[Putin] Good morning. Today I am addressing those who are living in Chechnya
and those to whom the fate of the Chechen Republic is dear. It is connected
with the event which will take place in several days' time. A referendum on
the republic's draft constitution and laws on presidential and parliamentary
elections will be held in the republic. It will not be an exaggeration to say
that it will be an historical event for the Chechen people.

The referendum is an important step in fighting devastation, a step towards
order. I am convinced that a constitution adopted by the people is the
foundation for a political settlement in Chechnya. When adopted, the
constitution will make it possible to elect a really democratic power which
enjoys people's confidence.

You know that there have been many attempts to prevent the holding of the
referendum. Acts of provocation and terror are still continuing in Chechnya,
attempts are being made to intimidate people. However, the people themselves
have the right to decide their future and adopt their constitution. The
Chechen people will be able to enjoy this right on 23 March.

Peaceful life is being established in Chechnya although the process is not
going as quickly as we would like. New electricity transmission lines have
been laid and gas supplies has been resumed in many districts, hospitals and
schools are operating, students are continuing their studies, bread is being
harvested. These changes are invisible only to those who do not want to see

The constitution will give the Chechen people an opportunity to live their
life independently and implement that very wide autonomy within Russia which
has been discussed a lot lately. For this purpose, following joint efforts a
special agreement between the [Russian] Federation and the republic will be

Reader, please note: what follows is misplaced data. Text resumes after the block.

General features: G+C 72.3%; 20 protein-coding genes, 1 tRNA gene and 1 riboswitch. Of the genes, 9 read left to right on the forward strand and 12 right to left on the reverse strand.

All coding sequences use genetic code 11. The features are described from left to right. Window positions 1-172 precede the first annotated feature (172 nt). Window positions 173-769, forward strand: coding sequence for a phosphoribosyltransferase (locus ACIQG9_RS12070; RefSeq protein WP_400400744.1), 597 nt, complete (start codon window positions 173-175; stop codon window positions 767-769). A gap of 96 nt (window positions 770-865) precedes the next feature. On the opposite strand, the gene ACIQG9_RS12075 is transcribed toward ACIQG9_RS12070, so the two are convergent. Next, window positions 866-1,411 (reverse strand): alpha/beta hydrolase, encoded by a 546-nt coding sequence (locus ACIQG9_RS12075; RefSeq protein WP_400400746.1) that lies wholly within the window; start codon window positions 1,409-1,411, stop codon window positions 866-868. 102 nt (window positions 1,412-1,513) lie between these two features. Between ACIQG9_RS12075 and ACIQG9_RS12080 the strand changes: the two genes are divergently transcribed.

drawn up and signed.

We must create a situation in which Russian citizens, residents of Chechnya,
no longer have to live in fear, to be afraid of every knock at the door in
the night and to hide from so-called sweep operations. The people of Chechnya
must have a decent human life. You know that the reduction of checkpoints has
begun. The remaining ones should not be taking bribes from civilians but they
should carry out quite a different function, that of fighting crime.

You know that a partial withdrawal of Defence Ministry and Interior Ministry
units is under way. In the future, only units based in Chechnya on a
permanent basis should stay there. Their main task will be to assist local
law-enforcement agencies and local police established by the Chechen Republic

It's important to revive as soon as possible the industries that are vital
for peoples' lives. We must help the enterprises that are directly involved
in the production of food, basic commodities and construction materials. We
must support the enterprises that build houses, schools, clinics and cultural

I should say that the federal government has already allocated significant
sums of money to help the republic. Now our common task is to create a
situation in which this money is spent efficiently. I know that there are
serious questions to the federal government as well as to the republic's
administration in this connection. Many problems are emerging in the course
of the restoration work because of red tape and corruption.

I've already said that the referendum will open the way to the formation of
new power bodies. One of their main tasks will be to control the spending of
budget funds.

We must also arrange the efficient use of Chechnya's rich natural resources,
especially of unique Chechen oil. The first steps have been taken towards the
revival of the Chechen petrochemical complex. This wealth must be converted
into a powerful tool for solving social and economic problems.

The Russian government is working on paying compensation to those whose
houses and flats have been destroyed. According to preliminary estimates,
about 280,000 citizens have no roof over their heads. The lists of those who
lost their houses should be verified by joint efforts, with the active
participation of district administrations. Paying of compensation must start
as early as this year.

I must say that we feel especially strongly about the children of Chechnya.
They went through non-childlike ordeals. But the Chechen children, like all
Russian children, are our future. We'll give them good education and good